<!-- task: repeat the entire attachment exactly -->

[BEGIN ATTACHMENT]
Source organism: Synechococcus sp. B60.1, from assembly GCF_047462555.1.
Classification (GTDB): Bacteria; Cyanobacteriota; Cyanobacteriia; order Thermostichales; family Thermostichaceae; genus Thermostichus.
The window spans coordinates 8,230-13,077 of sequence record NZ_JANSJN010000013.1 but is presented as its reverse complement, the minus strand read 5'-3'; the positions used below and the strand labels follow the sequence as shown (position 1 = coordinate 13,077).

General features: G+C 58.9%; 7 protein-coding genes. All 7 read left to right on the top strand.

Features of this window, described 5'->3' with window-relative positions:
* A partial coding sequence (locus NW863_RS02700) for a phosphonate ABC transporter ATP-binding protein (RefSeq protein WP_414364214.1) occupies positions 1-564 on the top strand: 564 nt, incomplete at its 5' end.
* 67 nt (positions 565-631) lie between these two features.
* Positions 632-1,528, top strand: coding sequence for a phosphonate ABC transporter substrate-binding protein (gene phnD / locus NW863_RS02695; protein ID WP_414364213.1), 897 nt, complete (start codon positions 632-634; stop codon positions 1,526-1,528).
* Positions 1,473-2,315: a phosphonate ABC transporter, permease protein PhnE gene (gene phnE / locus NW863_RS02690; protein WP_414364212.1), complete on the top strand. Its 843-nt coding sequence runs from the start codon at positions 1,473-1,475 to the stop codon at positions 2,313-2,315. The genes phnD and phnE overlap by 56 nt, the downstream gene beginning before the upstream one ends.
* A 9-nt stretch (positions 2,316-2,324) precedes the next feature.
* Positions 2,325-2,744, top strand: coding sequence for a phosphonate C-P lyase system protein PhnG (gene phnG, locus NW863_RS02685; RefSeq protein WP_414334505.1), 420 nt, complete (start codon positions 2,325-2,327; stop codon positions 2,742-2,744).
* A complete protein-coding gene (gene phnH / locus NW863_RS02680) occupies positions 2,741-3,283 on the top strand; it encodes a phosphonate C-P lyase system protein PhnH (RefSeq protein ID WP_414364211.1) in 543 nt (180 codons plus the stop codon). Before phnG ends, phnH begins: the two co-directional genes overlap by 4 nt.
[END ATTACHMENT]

Source organism: Synechococcus sp. B60.1, from assembly GCF_047462555.1.
Classification (GTDB): Bacteria; Cyanobacteriota; Cyanobacteriia; order Thermostichales; family Thermostichaceae; genus Thermostichus.
The window spans coordinates 8,230-13,077 of sequence record NZ_JANSJN010000013.1 but is presented as its reverse complement, the minus strand read 5'-3'; the positions used below and the strand labels follow the sequence as shown (position 1 = coordinate 13,077).

General features: G+C 58.9%; 7 protein-coding genes. All 7 read left to right on the top strand.

Features of this window, described 5'->3' with window-relative positions:
* A partial coding sequence (locus NW863_RS02700) for a phosphonate ABC transporter ATP-binding protein (RefSeq protein WP_414364214.1) occupies positions 1-564 on the top strand: 564 nt, incomplete at its 5' end.
* 67 nt (positions 565-631) lie between these two features.
* Positions 632-1,528, top strand: coding sequence for a phosphonate ABC transporter substrate-binding protein (gene phnD / locus NW863_RS02695; protein ID WP_414364213.1), 897 nt, complete (start codon positions 632-634; stop codon positions 1,526-1,528).
* Positions 1,473-2,315: a phosphonate ABC transporter, permease protein PhnE gene (gene phnE / locus NW863_RS02690; protein WP_414364212.1), complete on the top strand. Its 843-nt coding sequence runs from the start codon at positions 1,473-1,475 to the stop codon at positions 2,313-2,315. The genes phnD and phnE overlap by 56 nt, the downstream gene beginning before the upstream one ends.
* A 9-nt stretch (positions 2,316-2,324) precedes the next feature.
* Positions 2,325-2,744, top strand: coding sequence for a phosphonate C-P lyase system protein PhnG (gene phnG, locus NW863_RS02685; RefSeq protein WP_414334505.1), 420 nt, complete (start codon positions 2,325-2,327; stop codon positions 2,742-2,744).
* A complete protein-coding gene (gene phnH / locus NW863_RS02680) occupies positions 2,741-3,283 on the top strand; it encodes a phosphonate C-P lyase system protein PhnH (RefSeq protein ID WP_414364211.1) in 543 nt (180 codons plus the stop codon). Before phnG ends, phnH begins: the two co-directional genes overlap by 4 nt.